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Investigating Head-On Collisions: How Michigan Law Determines Fault

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Why Fault Matters and Steps for Proving It

While Michigan has a no-fault auto insurance requirement that helps ensure individuals have easy access to coverage for medical bills and other needs after an accident, personal injury lawsuits still play a role. If you’re in a car accident that’s the fault of someone else, you may need to seek compensation from their insurance company for some losses. You can only do that if you can demonstrate their fault or negligence.

Some circumstances make it easier to determine or demonstrate fault than others. If someone is rear-ended while they are stopped appropriately at a traffic light, fault likely lies with the other driver, for instance. In other situations, fault may be more challenging to demonstrate, such as when two vehicles collide head-on.

Proving Driver Negligence

Personal injury cases require that the plaintiff — that’s you, if you’re the one filing the lawsuit and seeking compensation — bear the burden of proof. That means you must build a case that demonstrates the other driver was at fault.

A personal injury lawyer helps you do this by:

  • Demonstrating that the other person had a duty of care to you. Any reasonable person operating a vehicle on the road has a duty of care to drive in a way that is responsible and safe, so this step is fairly easy.
  • Showing that the other driver breached their duty of care. Someone might do this by failing to follow traffic signals, speeding, refusing to take into account weather conditions on the roadway, or any number of other actions.
  • Proving that the other driver’s actions contributed to the accident. You also need to show that you were not at fault in the incident or that your fault was less than the other driver’s.

On top of all this, you must demonstrate that your losses are specifically related to the crash. One common defense against this type of personal injury case is to try to show that the plaintiff had a pre-existing condition and that the current medical needs are not related to the crash.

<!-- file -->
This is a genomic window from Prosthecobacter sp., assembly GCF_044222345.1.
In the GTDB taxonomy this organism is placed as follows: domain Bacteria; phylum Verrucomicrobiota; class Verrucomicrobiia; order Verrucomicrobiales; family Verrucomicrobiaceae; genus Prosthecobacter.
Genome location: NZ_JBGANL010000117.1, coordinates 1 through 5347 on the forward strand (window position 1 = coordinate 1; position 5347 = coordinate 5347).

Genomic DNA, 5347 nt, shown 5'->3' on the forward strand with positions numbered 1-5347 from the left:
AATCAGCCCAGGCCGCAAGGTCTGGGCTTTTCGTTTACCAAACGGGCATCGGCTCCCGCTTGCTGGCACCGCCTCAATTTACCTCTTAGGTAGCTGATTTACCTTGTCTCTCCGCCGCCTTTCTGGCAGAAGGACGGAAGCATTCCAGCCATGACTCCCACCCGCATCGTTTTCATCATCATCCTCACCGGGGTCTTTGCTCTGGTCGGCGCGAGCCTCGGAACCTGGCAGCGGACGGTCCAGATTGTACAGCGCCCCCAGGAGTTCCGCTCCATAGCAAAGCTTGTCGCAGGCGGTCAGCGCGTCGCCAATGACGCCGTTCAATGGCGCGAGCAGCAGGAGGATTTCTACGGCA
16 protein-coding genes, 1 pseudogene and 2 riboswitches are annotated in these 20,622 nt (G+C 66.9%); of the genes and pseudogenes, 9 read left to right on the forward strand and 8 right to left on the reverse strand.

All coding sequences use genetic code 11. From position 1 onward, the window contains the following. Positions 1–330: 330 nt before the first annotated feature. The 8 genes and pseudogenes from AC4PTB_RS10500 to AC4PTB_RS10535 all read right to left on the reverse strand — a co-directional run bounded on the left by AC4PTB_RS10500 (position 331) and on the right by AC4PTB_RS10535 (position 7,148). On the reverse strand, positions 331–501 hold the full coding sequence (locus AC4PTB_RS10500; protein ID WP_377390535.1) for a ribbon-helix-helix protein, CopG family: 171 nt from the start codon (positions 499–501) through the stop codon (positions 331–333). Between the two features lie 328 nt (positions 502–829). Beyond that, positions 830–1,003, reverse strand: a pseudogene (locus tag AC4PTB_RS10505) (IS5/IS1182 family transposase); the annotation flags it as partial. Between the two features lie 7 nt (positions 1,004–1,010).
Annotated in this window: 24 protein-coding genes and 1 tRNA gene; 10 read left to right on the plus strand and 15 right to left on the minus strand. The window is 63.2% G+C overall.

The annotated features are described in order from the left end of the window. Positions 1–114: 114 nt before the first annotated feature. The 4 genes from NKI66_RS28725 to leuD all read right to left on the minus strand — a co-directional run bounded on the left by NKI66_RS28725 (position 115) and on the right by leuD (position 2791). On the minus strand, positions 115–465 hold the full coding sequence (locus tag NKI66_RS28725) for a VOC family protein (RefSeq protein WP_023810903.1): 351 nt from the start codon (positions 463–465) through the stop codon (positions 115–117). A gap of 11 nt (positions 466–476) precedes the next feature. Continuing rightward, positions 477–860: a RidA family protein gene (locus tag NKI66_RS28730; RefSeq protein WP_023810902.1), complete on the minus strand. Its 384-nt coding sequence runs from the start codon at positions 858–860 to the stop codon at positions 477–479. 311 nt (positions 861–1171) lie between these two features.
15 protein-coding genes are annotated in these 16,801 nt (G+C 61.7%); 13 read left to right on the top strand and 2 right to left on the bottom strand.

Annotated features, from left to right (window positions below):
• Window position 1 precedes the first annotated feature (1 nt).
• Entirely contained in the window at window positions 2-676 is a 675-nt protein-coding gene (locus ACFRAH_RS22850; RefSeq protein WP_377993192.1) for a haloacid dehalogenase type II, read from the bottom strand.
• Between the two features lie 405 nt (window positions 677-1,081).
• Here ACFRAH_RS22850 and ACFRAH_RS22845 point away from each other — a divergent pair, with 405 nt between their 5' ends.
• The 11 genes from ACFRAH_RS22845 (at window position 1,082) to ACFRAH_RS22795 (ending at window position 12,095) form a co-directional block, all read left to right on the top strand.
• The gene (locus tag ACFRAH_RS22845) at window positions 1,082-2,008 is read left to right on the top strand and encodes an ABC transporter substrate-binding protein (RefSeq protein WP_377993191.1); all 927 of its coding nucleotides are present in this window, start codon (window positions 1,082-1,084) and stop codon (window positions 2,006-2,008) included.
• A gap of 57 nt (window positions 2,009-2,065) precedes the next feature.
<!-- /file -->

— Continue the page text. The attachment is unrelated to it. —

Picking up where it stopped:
Making a Case for the Fault of Another Driver

If you were involved in a head-on collision and wonder if you can seek compensation for your losses from another party in the accident, a personal injury lawyer can help you understand your options. An experienced legal team can also work on building a case demonstrating the other driver’s fault, including gathering and presenting evidence such as:

  • Police reports. Law enforcement officers who are called to the scene of an accident conduct an investigation there. They record information about their observations in the police report. This can include witness statements, things the officer noticed, and details about the location or condition of the vehicles in question. Police reports also note if anyone received a citation related to the incident.
  • Insurance adjuster reports. If insurance companies have already sent out adjusters and they have reports regarding the physical damage to vehicles, this might be helpful in creating a narrative about what happened during an accident.
  • Images and videos of the accident scene. If a security or traffic camera took video of the accident as it happened, that can help show who was at fault. Videos and pictures taken after the fact can also be helpful, as they can show details that can help expert witnesses recreate what occurred in the accident.
  • Witness testimony. Your attorney can depose witnesses from the accident scene, getting their official statements about what they saw. This can fill in important details that support an argument that another driver was at fault.

The Role of Comparative Negligence in Head-On Collision Cases

Depending on the details of the accident, you might need to fend off comparative negligence claims.

For example, if a head-on accident occurred because one driver was traveling the wrong way in the lane, it’s fairly obvious that they were at fault in the incident. However, if that’s the case and the other driver sees the vehicle coming, there may be time to make an evasive maneuver. If there is time and space to avoid the crash and the other driver makes no move to attempt to do so, could they possibly be considered at fault? This is typically a determination made by the court.

If comparative negligence comes into play, it can impact how much compensation you receive. The amount you receive from any potential award is reduced by your portion of the negligence. So, if you are deemed 10% at fault in an accident, for instance, you can only collect 90% of any awarded funds.

Work With a Team That Can Help You Seek Compensation

Life after a head-on collision can be complex. You may be dealing with medical bills and be unable to work as you recover physically from the accident. Getting back to a new normal might seem like a daunting endeavor, and you may be tired of dealing with insurance-related paperwork.

Don’t let fatigue keep you from seeking compensation you might deserve. Instead, reach out to the Sigal Law Firm. Our personal injury team will take time to listen to your story and provide options for a potential path to compensation. To talk to our team, call 248-671-6794.

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